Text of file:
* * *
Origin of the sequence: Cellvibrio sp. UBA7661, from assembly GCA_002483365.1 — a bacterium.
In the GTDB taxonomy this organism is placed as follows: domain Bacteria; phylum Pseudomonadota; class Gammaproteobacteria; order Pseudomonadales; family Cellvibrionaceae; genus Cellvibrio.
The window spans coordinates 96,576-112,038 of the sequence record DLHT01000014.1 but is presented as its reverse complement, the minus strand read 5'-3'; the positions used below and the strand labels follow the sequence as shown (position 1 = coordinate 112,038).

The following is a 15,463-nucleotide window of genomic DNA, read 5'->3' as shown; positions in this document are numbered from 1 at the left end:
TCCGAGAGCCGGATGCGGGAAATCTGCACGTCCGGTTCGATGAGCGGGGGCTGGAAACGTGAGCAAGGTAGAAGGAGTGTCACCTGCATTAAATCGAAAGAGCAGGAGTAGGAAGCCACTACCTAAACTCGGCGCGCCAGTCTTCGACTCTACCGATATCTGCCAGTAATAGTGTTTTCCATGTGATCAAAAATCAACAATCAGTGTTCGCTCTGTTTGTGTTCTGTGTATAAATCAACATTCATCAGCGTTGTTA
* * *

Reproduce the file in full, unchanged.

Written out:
Origin of the sequence: Cellvibrio sp. UBA7661, from assembly GCA_002483365.1 — a bacterium.
In the GTDB taxonomy this organism is placed as follows: domain Bacteria; phylum Pseudomonadota; class Gammaproteobacteria; order Pseudomonadales; family Cellvibrionaceae; genus Cellvibrio.
The window spans coordinates 96,576-112,038 of the sequence record DLHT01000014.1 but is presented as its reverse complement, the minus strand read 5'-3'; the positions used below and the strand labels follow the sequence as shown (position 1 = coordinate 112,038).

The following is a 15,463-nucleotide window of genomic DNA, read 5'->3' as shown; positions in this document are numbered from 1 at the left end:
TCCGAGAGCCGGATGCGGGAAATCTGCACGTCCGGTTCGATGAGCGGGGGCTGGAAACGTGAGCAAGGTAGAAGGAGTGTCACCTGCATTAAATCGAAAGAGCAGGAGTAGGAAGCCACTACCTAAACTCGGCGCGCCAGTCTTCGACTCTACCGATATCTGCCAGTAATAGTGTTTTCCATGTGATCAAAAATCAACAATCAGTGTTCGCTCTGTTTGTGTTCTGTGTATAAATCAACATTCATCAGCGTTGTTA